Such, my dear child, is the African in his native country at the present day, the twentieth century, and such was the imported African before he was Christianized and humanized by the people of the South. In order to show you that I am not prejudiced in favor of the Southerners' treatment of their slaves I will insert a letter from Dr. Edward Lathrop, whose daughter was an old schoolmate of mine at Miss Bonney's in Philadelphia.

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JULY 23, 1903.


        I will proceed to answer your inquiries. You know I am Southern born and raised. I am a Georgian, and although never a slaveholder I was nursed by a negro woman to whom I was most fondly attached, and who, I believe, loved me as she would her own son. I have had the opportunity to mingle freely with slaveholders of different characters and dispositions, and while I regard slavery as such an enormous evil and am heartily glad that it has been abolished in this country, I am bound in candor to say that my observation, during all these years of my residence in Georgia and South Carolina, thoroughly convinced me that in the majority of cases slaves were more kindly treated and brought into more intimate and kindly relations to white families than they are now, though

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free. This, of course, is not given as an apology for slavery, but it is a simple statement of facts. I might refer, for example, to what I witnessed and felt, while a guest, on more than one occasion, in the house of your honored father and mother. Your father seemed to me to be as watchful of the interests, both temporal and spiritual, of his slaves as of his own immediate white family. It was, to my mind, a beautiful illustration of patriarchal slavery, as it existed in the days of Abraham. Of course there were exceptions to this treatment of slaves by their owners, but, as a rule, so far as my observation extended, your father's methods were universally approved, while the cruel slaveholder was indignantly condemned and repudiated.

        You may remember that I was for three years the associate of Rev. Dr. Fuller, then

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pastor of the Baptist Church in Beaufort S. C.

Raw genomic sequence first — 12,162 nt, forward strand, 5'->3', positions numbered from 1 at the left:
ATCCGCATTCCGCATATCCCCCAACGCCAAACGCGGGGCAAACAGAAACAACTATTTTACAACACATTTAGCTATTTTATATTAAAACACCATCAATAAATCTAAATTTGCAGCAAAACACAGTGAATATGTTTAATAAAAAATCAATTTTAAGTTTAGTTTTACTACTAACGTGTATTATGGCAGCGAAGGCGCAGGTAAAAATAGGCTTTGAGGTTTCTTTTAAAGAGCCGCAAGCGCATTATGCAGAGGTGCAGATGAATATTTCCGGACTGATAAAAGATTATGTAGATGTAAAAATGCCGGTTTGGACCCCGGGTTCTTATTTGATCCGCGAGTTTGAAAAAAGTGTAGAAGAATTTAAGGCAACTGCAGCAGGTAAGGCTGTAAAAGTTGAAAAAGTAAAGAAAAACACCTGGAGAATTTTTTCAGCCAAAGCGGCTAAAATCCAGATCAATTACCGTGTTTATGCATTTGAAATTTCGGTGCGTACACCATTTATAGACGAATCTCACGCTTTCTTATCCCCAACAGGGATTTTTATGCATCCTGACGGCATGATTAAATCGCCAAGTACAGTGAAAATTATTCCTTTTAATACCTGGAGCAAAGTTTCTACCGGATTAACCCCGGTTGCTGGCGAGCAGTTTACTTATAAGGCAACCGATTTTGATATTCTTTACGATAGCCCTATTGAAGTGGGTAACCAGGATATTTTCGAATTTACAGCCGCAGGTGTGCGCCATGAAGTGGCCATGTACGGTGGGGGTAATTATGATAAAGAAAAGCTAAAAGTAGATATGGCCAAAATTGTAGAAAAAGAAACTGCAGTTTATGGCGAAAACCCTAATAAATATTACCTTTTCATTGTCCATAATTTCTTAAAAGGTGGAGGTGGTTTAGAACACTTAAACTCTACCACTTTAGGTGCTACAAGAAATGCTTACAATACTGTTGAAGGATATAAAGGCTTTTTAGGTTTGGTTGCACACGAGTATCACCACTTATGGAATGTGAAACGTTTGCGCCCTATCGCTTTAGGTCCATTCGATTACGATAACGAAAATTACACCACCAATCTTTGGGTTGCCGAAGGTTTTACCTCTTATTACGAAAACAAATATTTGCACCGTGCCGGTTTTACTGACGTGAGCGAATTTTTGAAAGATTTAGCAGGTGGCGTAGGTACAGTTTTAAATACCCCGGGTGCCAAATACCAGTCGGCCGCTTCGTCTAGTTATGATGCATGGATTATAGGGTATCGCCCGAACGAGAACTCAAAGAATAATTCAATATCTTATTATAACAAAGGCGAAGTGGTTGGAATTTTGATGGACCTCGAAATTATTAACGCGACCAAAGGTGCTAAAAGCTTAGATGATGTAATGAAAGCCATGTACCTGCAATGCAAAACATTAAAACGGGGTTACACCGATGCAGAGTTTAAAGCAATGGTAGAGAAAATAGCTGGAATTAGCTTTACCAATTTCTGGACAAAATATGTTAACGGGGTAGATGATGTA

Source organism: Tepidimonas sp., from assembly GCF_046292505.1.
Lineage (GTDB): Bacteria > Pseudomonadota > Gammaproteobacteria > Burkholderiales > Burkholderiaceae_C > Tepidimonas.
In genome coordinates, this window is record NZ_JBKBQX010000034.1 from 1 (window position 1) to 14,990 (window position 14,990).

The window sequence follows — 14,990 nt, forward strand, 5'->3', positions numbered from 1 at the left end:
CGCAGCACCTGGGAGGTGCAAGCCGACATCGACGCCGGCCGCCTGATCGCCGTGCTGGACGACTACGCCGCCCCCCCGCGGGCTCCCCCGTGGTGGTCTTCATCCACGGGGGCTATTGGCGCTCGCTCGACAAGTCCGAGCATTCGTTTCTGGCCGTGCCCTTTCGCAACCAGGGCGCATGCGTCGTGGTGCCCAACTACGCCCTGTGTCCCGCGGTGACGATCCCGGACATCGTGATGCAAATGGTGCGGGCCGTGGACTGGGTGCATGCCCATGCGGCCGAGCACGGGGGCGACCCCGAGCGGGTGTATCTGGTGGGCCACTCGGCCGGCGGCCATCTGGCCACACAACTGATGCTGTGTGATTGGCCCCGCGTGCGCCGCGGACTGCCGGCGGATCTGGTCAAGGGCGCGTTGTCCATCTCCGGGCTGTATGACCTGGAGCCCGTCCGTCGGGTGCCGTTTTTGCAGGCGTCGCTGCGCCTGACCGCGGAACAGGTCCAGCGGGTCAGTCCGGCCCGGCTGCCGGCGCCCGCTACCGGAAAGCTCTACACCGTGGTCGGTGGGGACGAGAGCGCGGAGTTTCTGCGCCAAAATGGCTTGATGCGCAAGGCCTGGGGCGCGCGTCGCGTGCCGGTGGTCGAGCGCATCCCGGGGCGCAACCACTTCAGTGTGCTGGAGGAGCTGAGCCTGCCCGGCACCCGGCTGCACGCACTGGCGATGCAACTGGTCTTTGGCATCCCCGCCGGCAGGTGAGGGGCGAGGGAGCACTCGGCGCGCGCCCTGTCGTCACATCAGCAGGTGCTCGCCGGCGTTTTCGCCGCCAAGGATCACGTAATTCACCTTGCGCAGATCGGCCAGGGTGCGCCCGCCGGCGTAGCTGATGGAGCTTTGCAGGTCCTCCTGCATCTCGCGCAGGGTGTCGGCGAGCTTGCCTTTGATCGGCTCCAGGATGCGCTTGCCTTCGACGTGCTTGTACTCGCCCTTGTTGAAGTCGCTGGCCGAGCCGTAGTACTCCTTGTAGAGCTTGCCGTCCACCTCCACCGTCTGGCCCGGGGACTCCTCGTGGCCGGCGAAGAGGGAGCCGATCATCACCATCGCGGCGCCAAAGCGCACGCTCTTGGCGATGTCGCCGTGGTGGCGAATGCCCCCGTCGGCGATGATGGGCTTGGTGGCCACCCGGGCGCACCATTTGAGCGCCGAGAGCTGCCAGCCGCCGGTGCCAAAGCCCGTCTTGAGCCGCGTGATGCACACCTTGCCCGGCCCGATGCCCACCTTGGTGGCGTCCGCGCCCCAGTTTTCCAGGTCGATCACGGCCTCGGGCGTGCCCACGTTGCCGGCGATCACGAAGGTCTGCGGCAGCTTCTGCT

Beaufort District (now county) was probably the largest slaveholding district in the State.

        Most that I have stated above, as to the kindly treatment of slaves was emphatically true of Beaufort. The Baptist Church, in addition to its white membership, embraced about two thousand slaves. These slaves, as church members, enjoyed equal privileges with the whites. Dr. Fuller or myself preached to them every Sunday. The Lord's Supper was administered to them and to the whites impartially and at the same time. And any grievance that they complained of, among themselves, was as patiently listened to and adjusted as was the case with the white members. In a word, all that could be done for them, in their circumstances, was

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promptly and cheerfully done. I could add much more of the same tenor to what I have written, but I will not weary you with a long discourse.

Affectionately yours,

        To this let me add this editorial from the New York Sun of February 1, 1907, bearing on the question.


        "We see no occasion for the astonishment that has been aroused in this part of the country by the eloquent and touching tribute to the negro's virtues by Mr. Joel Chandler Harris, of Georgia. It is by no means the first time he has spoken to the same effect, nor is he the only Southerner of his class who has proclaimed similar opinions. It ought to be

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perfectly well known to the entire country that the better class of whites dwell in peace and kindness and good will with their colored fellow-creatures, and that practically all of the so-called race conflicts' are the product of an ancient hate dating back far beyond the Civil War and involving, now as always hitherto, no one of whom either race is at all proud.

        "This is a flagrant truth which Northern people have had the opportunity of assimilating any time during the past forty years. The emancipation of the slaves, effected in reality after the surrender of Lee, Johnson and Kirby Smith, made no change in the purely personal relations between the freedmen and their former masters. Not even the abominable episode of reconstruction availed to eradicate the affectionate entente of the classes and turn them against each other to